This is Matt’s mom. Matt died in September 2010 at age 25 of a heroin/etc. overdose. I know what you’re thinking–you’re thinking, “He must have been one of those seedy types I see sleeping on park benches by day and leaning against brick walls under neon, beer signs by night.” Not Matt. He didn’t stick out in the crowd like that. There is a growing trend in heroin use that is changing stereotypical herion user. Matt was one of those statistics changing the faces associated with heroin addicts. We came from rural America; I am a teacher of 19 years, and he liked to bow hunt, study music, ride his dirt bike, travel overseas, play cards, discuss politics, read (The Daily Onion, Blake, social commentaries, Facebook…), play the guitar, and write. He loved to write and write he did. He wrote little vignettes, lists of does and don’ts, random rants, poems, and daily journal entries. So, I suspect you will find these writings quite sublime. I found them after he died yet found them full of hope. They tell of the struggles, common yet often unheard, of a hometown junkie. As I type them up I will add them here.
This is a work, in part, to allow me to express the love I have for Matt, yet to express the depth that people of all types have even when dominated by outside forces. I would like others to experience not only how expressive my son was (I struggle with the past tense, as I believe he still IS) but how in tune to reality he was . I found his conversations so refreshing and engaging, however, I find his writings additionally timeless and enlightening. Oh, how I hope for one more conversation with him. Whoever is reading this, have you ever wanted for one last chance to say something? I believe Matt wants to say one more thing. This is here for you, in hopes that this one more thing will rise like smoke to the nostrils of God and live on though his body here does not. I invite any comments at all on his writings. In whatever area of growth you are, I hope they enlighten, entertain, educate, and enbolden you further. Additionally, I would like this blog to serve as one more way of saying, “Matt, I love you still and always.” Through my tears I will type out these writings and hope that someone visits here and finds something of value.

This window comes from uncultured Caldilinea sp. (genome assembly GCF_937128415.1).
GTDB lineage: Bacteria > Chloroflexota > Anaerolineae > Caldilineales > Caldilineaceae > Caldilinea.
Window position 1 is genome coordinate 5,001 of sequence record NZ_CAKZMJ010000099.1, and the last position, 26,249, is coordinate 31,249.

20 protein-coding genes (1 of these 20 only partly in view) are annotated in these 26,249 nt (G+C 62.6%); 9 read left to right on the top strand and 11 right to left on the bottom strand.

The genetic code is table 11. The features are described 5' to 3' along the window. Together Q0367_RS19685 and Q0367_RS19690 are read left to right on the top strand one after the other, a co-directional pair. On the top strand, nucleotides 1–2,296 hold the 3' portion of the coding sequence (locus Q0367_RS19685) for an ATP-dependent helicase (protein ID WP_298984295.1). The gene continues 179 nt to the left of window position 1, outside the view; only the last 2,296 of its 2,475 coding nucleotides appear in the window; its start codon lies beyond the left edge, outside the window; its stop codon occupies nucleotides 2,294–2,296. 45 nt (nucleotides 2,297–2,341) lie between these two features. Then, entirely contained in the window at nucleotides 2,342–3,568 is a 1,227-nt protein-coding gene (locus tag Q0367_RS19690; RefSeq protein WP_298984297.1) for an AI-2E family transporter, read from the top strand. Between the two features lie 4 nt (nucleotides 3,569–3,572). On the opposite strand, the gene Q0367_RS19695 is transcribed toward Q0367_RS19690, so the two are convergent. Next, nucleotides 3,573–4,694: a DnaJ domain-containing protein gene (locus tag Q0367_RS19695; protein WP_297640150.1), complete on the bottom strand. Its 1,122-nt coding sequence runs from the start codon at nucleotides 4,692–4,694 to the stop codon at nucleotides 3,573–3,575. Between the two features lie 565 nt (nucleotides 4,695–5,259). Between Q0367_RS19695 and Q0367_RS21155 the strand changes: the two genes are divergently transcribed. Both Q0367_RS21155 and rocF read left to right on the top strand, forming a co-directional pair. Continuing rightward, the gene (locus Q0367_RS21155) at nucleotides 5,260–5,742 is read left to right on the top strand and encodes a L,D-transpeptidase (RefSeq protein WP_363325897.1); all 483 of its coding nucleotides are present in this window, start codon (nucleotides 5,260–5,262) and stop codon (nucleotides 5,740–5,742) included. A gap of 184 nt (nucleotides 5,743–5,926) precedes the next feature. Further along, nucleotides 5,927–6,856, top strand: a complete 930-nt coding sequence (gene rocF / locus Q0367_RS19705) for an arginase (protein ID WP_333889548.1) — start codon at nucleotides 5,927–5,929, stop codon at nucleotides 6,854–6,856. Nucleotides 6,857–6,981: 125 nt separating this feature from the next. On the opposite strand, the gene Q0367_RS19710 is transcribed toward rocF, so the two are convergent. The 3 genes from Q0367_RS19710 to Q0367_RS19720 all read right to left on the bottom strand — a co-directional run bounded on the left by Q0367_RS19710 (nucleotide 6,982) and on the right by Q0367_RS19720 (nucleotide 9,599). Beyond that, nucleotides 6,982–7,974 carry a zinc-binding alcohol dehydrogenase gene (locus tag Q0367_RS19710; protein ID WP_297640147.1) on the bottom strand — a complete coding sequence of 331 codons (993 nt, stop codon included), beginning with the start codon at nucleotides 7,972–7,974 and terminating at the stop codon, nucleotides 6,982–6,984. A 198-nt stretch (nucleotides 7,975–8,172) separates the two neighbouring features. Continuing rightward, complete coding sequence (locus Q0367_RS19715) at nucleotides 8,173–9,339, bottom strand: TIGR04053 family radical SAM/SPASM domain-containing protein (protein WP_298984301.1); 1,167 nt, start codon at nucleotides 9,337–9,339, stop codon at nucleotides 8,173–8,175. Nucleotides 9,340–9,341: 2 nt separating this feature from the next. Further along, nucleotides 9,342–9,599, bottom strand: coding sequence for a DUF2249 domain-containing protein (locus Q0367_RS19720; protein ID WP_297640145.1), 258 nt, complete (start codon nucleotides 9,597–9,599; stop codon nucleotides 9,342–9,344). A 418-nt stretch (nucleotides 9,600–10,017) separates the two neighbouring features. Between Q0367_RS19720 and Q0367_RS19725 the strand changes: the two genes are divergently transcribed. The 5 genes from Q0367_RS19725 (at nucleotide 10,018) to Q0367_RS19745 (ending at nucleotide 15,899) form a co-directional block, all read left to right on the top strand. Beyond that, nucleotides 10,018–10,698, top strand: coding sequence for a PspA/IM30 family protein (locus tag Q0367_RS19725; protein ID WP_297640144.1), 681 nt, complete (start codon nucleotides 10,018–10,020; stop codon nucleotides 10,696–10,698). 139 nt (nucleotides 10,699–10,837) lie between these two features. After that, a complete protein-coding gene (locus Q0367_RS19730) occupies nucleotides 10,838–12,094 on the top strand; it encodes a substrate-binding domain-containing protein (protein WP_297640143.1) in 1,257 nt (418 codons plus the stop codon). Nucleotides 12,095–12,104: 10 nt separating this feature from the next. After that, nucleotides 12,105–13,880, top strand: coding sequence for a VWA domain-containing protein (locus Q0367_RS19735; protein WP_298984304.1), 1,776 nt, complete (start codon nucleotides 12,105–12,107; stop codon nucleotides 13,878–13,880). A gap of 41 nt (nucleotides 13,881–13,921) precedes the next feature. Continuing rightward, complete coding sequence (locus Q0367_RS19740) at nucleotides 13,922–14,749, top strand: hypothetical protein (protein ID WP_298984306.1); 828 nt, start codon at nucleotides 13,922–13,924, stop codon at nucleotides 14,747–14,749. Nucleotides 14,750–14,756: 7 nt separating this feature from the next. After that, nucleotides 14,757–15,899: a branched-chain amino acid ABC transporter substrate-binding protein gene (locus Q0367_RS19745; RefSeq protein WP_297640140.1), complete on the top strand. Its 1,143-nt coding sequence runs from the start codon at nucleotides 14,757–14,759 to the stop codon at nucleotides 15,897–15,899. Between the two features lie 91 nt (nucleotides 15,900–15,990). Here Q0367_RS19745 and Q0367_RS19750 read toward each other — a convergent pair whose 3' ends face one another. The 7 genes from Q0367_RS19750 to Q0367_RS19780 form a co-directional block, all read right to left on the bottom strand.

If I may suggest, read Matt’s Story Told by Matt on the top menu. The journals show the last year of his life day by day, and I will post them as I can under Matt’s Journals.
Matt’s mom, Jane